After the first drop, the coaster is directed to a new set of tracks (a vegetated swale) where it is slowed by a check dam and begins again a climb to the second highest point, which causes a feeling of light-headedness among the riders (capturing of debris and sediment by the swale). The coaster reaches the top and begins its second drop (the water level rises in the swale and overflows the dam) taking riders (any remaining sediment) to the next check dam.

This process is repeated until the coaster reaches its end-of-ride point (the terminal dam) where riders exit the ride and the coaster goes back to its starting point for the next group of riders (representing cleaned waters entering the Rockaway River and completing the hydrological water cycle).

The Academy Award for Recycling – Deborah D’Urso - “She’s a wonderful principal,” is how Liz Sweedy, MCMUA recycling specialist, described Deborah D’Urso, who has served as principal of Academy Street School in Dover for the past three years. “The recycling program at the school has been a work in progress, but now it’s the way it should be, and recycling is second nature,” Deborah reflected. “If I see paper in a wastebasket, I bend down, remove it and put it into a recycling bin,” she added. Indeed, when the nearly 500 children in the K-5 school were first being trained to pour any remaining liquid out of their drink containers before disposing of them in the recycling bin or the trash can, the procedure seemed very difficult. However, Mrs. D’Urso said once everyone became accustomed to the new process, things ran very smoothly. She oversees a variety of “green” activities in the school: Reusable blue plastic trays are used for lunch; there are no individual condiment containers in the cafeteria; the school has moved from using banana boxes from a supermarket as recycling containers, to containers designed specifically for holding recyclables; and, every afternoon an announcement is made on the public address system to notify classroom recycling monitors that it’s time to transport recyclable paper from the classrooms to large yellow barrels located in central areas. “This has been so good for the school, and our garbage has been significantly reduced,” said Deborah, who enjoys top billing in the cast of characters at Academy Street School.

Trashless Thursdays Are Tops! Award ─ Torey J. Sabatini School - Last year, Karen Tom and Michelle Flanagan, whose children attend Torey J. Sabatini School (grades K-6) in Madison, launched the “Green” Committee. “We flailed for a while but then really got going with the Trashless Thursdays project,” remarked Karen. First, committee members gave brief educational presentations about reducing, reusing and recycling. Then the committee held a poster contest, after which posters were displayed throughout the school. The Trashless Thursdays project incorporated the following: reusable lunch bags, beverage containers and utensils, and cloth napkins. All of the grades competed against each other to see which one produced the least amount of trash at lunchtime. For three weeks in a row, the fifth graders won the competition. At that point, the “Green” Committee decided to set a school-wide goal of filling only one trash can each Thursday. That goal has been achieved at least once, and trash has been limited to two cans on other Thursdays. Also, a mural with a sliding graph on a trash can adorns one wall in the school, to illustrate the students’ weekly progress. “The kids are really great,” Karen affirmed. “This year we’ll revamp Trashless Thursdays, and work on some related projects.”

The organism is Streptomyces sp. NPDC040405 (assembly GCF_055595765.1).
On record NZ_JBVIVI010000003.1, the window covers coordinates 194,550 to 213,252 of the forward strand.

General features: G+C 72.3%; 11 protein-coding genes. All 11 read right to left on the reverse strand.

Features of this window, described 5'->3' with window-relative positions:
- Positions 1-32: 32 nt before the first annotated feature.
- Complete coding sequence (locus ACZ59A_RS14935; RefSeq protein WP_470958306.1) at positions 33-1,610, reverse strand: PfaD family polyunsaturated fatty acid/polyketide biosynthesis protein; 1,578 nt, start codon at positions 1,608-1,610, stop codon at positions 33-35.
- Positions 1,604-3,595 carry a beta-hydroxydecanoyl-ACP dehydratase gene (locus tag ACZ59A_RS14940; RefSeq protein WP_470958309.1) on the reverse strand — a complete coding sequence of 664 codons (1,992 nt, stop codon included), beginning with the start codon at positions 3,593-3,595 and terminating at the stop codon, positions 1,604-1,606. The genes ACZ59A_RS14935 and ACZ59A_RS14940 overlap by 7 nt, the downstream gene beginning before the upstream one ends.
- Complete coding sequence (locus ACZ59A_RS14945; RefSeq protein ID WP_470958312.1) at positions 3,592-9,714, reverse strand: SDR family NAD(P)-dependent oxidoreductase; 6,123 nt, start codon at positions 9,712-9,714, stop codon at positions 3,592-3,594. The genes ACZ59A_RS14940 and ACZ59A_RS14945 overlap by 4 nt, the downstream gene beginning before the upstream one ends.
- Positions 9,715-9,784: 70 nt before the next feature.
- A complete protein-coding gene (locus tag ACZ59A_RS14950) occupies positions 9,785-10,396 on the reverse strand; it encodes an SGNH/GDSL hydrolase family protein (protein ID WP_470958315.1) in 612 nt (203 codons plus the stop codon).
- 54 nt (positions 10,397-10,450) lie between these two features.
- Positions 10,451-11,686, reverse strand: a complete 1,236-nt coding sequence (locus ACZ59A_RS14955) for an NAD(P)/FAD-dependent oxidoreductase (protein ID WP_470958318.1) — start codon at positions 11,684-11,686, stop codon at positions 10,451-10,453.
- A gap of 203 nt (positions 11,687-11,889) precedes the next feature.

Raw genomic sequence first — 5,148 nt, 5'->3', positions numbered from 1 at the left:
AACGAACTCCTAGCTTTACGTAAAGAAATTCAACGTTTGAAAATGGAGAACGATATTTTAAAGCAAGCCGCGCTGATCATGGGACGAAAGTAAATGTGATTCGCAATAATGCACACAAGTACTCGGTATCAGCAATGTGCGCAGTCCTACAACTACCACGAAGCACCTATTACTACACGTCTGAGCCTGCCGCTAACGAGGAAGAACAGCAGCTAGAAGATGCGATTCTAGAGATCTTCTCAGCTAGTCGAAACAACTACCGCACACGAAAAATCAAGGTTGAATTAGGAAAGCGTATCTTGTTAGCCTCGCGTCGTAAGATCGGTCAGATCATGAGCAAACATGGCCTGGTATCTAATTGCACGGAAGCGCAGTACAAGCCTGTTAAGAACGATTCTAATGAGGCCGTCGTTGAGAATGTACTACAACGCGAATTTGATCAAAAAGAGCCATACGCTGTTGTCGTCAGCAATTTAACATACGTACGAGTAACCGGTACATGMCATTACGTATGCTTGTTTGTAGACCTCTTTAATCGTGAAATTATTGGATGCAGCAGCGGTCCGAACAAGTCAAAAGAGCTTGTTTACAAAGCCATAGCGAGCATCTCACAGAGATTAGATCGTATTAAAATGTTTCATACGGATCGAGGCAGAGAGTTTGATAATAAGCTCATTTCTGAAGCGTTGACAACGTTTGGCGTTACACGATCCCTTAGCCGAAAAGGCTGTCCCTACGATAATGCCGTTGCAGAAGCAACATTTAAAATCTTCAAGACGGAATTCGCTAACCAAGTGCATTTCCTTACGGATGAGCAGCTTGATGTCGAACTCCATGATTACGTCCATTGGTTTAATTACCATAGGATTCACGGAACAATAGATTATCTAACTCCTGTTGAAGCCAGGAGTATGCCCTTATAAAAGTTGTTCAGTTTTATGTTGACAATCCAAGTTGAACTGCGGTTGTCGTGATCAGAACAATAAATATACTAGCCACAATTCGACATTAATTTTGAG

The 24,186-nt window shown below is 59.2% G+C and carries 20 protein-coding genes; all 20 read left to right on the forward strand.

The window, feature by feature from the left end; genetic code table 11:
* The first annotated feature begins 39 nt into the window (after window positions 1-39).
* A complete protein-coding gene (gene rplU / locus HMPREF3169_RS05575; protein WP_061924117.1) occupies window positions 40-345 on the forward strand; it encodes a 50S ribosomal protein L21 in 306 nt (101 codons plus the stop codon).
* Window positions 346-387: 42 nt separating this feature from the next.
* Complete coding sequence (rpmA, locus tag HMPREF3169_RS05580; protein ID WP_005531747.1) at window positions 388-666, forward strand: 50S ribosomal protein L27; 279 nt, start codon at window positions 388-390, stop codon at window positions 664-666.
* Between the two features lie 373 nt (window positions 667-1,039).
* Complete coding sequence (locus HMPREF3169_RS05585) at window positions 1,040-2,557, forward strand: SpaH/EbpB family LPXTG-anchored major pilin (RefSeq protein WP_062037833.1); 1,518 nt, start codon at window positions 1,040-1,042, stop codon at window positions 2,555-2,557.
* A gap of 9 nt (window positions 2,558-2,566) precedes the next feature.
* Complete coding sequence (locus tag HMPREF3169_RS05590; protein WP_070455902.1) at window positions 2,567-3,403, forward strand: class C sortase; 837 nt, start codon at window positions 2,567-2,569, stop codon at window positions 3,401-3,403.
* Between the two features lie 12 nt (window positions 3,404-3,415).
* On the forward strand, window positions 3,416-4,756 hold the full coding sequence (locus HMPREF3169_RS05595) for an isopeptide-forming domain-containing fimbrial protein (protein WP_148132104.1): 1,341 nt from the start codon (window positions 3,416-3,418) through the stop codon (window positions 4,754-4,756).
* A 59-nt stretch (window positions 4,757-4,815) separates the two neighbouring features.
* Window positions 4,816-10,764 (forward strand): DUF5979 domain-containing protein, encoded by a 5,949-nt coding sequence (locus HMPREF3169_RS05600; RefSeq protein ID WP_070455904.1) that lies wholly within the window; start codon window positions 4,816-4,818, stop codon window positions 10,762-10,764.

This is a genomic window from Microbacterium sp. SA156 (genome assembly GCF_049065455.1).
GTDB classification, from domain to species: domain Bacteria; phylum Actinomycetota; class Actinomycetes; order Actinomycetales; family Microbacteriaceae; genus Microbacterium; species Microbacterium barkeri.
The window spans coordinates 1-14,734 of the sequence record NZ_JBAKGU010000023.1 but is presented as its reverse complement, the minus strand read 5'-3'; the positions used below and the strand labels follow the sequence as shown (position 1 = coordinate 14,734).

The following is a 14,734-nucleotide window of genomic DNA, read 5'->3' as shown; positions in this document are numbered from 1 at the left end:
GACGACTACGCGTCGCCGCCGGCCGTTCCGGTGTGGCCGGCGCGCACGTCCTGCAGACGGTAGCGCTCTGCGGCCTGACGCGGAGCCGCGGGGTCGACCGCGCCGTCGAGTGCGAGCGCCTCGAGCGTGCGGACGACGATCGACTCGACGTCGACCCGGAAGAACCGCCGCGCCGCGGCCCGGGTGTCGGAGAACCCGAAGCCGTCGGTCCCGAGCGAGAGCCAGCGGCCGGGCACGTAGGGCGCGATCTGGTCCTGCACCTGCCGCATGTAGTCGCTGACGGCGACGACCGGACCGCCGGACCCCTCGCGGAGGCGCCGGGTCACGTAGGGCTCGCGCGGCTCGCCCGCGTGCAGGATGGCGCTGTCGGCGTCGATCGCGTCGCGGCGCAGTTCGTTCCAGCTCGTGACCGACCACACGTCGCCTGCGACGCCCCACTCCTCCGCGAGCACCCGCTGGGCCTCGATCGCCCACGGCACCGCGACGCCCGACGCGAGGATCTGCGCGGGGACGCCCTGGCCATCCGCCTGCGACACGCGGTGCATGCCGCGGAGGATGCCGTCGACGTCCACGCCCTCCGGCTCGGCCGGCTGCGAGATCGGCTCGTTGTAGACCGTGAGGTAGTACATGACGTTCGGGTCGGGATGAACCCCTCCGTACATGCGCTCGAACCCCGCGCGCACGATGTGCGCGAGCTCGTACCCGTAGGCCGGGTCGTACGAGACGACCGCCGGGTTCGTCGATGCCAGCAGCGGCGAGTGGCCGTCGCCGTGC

Green Apples for These Teachers Award ─ Hanover Township Girl Scout Cadette Troop 1919 - Earlier this year in order to earn their Silver Award, these nine eighth graders completed a “green” service project in which teaching played a key role: Alexa Cozzarelli, Jennifer Sanislo, Elexa Bocchino, Erin Keating, Kim Kleiven, Kelsey Rynearson, Courtney Simon, and Samantha Chimento. The young women sewed 225 reusable green grocery bags to distribute to every fourth grader in Hanover Township. The scouts visited the fourth graders to distribute the bags, along with a nine-point fact sheet on how reusing grocery bags saves money and helps the environment. The scouts also educated the fourth graders about the Hanover Township recycling program. Of note: These gals have been together in scouting since they were in kindergarten, and now all of them are freshmen at Whippany Park High School.

Presentation of the Maraziti, Falcon & Healey Environment Excellence Scholarship to Emily Wills - “Emily Wills is a strong student who is genuinely interested in learning and has a breadth of scientific experiences that demonstrate her passion for caring about the world around her,” wrote Jill Magidson, director of the Science Academy at Morristown High School. Emily has participated in a “Teach at the Beach” program at Sandy Hook, N.J., a job-shadowing experience at Morristown Memorial Hospital, and an on-going Climate Change Research Summit at Rutgers University. This past summer, Emily volunteered at Schiff Nature Preserve. And she recycles at home in “The Community of Caring!” “I really enjoyed working on a taxonomical study at Schiff this past summer,” said Emily, who hopes to major in environmental science in college.

The “Friar Truck” Award ─ Cedar Crest retirement community, Pequannock Township - According to, Friar Tuck was “a main member of Robin Hood’s legendary band of outlaws who is often represented as a nature-loving man who couldn’t survive the rigors and rules of life in a monastery.” Similarly, a group of folks at Cedar Crest weren’t pleased with the fact that diesel fuel “ruled” in its shuttle buses. Led by retired chemical engineer Bill Sperry, the “Friar Truck” team purchased and redesigned a processor that converts used cooking oil from five Cedar Crest dining venues into biodiesel fuel for three of the 25 on-campus vehicles. Those team members who worked diligently on the project for six months are Rich Ferguson, project manager; Mike Kostyszyn, senior mechanic; Jules Cirelli, facility manager; and, Cathy Guttman, executive director. “Bill Sperry’s background in chemistry has been invaluable,” said Cathy Guttman, Cedar Crest executive director. “Bill surely taught us patience,” Jules Cirelli opined. Ms. Guttman reported that Erickson Retirement Communities, the parent company, is so pleased with the success of the project that it has been accepted as a prototype. “We saved capital and reduced our carbon footprint,” offered Rich Ferguson. Cedar Crest is also home to a single-stream recycling program for its paper, bottles and cans.